London — U.K. Prime Minister Liz Truss said on Thursday that she would resign after a rising chorus of members of her own party. Support for the premiere collapsed spectacularly not even two months into her tenure, with a final straw seeming to be a parliamentary vote Wednesday evening that descended into total chaos, with members of her Conservative party shouting and swearing at each other, and some even claiming they had been physically manhandled.
"We set out a vision for a low tax, high growth economy that would take advantage of the freedoms of. I recognize though, given the situation, I cannot deliver the mandate on which I was elected by the Conservative party. I have therefore spoken to His Majesty the King to notify him that I am resigning as leader of the Conservative party," Truss said outside the prime minister's official residence at Number 10 Downing Street in London.
Truss is the shortest serving prime minister in U.K. history, having taken office only 45 days ago. Sheearly in her tenure when she unveiled a tax cut-focused economic plan alongside her then-finance minister Kwasi Kwarteng. The plan caused the pound's value to plummet, interest rates to soar and the International Monetary Fund of publicly urging the U.K. to reverse course. Truss then fired Kwarteng and u-turned on a number of her proposed fiscal policies.
On Thursday, Truss said she would remain as prime minister until the members of her party choose a new leader. She promised a party leadership election within a week, "to ensure that we remain on a path to deliver our fiscal plans and maintain our country's economic stability and national security."
In the House of Commons on Wednesday, a vote onhad initially been billed by Conservative party whips as a confidence vote in the government; Conservative members of parliament (MPs) were told that if they didn't back the government's position in favor of fracking, they'd be expelled from the party. It would have put a lot of MPs in the position of being forced to support fracking despite their opposition to the controversial practice.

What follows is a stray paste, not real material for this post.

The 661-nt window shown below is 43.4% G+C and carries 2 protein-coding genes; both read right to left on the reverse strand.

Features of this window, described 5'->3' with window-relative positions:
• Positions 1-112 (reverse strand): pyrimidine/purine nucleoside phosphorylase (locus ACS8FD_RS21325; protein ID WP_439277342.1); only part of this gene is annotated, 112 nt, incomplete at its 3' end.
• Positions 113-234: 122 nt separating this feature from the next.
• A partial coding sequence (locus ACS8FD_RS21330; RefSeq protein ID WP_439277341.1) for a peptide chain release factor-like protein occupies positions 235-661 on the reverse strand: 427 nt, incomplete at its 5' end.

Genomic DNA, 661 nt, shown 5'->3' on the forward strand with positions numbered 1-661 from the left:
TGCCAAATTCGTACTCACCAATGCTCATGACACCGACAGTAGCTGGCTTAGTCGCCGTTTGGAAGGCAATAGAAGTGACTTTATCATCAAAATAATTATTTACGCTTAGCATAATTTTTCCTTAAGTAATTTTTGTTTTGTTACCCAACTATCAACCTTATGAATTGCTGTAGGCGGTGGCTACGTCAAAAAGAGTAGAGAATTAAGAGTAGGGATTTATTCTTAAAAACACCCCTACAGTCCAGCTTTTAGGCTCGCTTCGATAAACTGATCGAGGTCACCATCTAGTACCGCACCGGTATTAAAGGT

Just minutes before the vote, however, Truss' government said it would no longer be taken as a confidence vote. The reversal led to confusion, which descended into chaos. One Conservative MP was quoted anonymously by multiple British news outlets as deriding the debacle as "the most bullying, screaming and shouting" they had ever seen, while another was heard saying, "I am f****** furious and I don't give a f*** any more."
Senior Conservative MP Charles Walker expressed his outrage to a BBC News crew that was covering the events live as they unfolded inside the House of Commons on Wednesday night.
"This whole affair is inexcusable," Walker told BBC News. "It is a pitiful reflection on the parliamentary Conservative Party at every level, and it reflects really badly, obviously, on the government of the day."
"I'm livid, and you know, I really shouldn't say this, but I hope all those people that put Liz Truss in Number 10 — I hope it was worth it. I hope it was worth it for the ministerial red box, I hope it was worth it to sit round the cabinet table. Because the damage they have done to our party is extraordinary… I've had enough. I've had enough of talentless people putting their tick in the right box — not because it's in the national interest, but because it's in their own personal interest to achieve ministerial position."
Members of the opposition Labour party have been demanding a new general election for weeks, eager to capitalize on the chaos gripping their opponents and take over the British government for the first time in more than a decade. In the U.K., general elections must be held every five years, at least. They are scheduled by the serving government. The deadline for the next general election to take place is January 2025, and with Conservatives polling at historic lows against the opposition Labour party, they would be extremely reluctant to call one soon.
"The Tory party is doing huge damage to our economy and to the reputation of our country, and the public are paying with higher prices, with higher mortgages," Kier Starmer, head of the opposition Labour party, said after Truss' resignation Thursday. "The public are entitled to have their say, and that's why there should be a general election."
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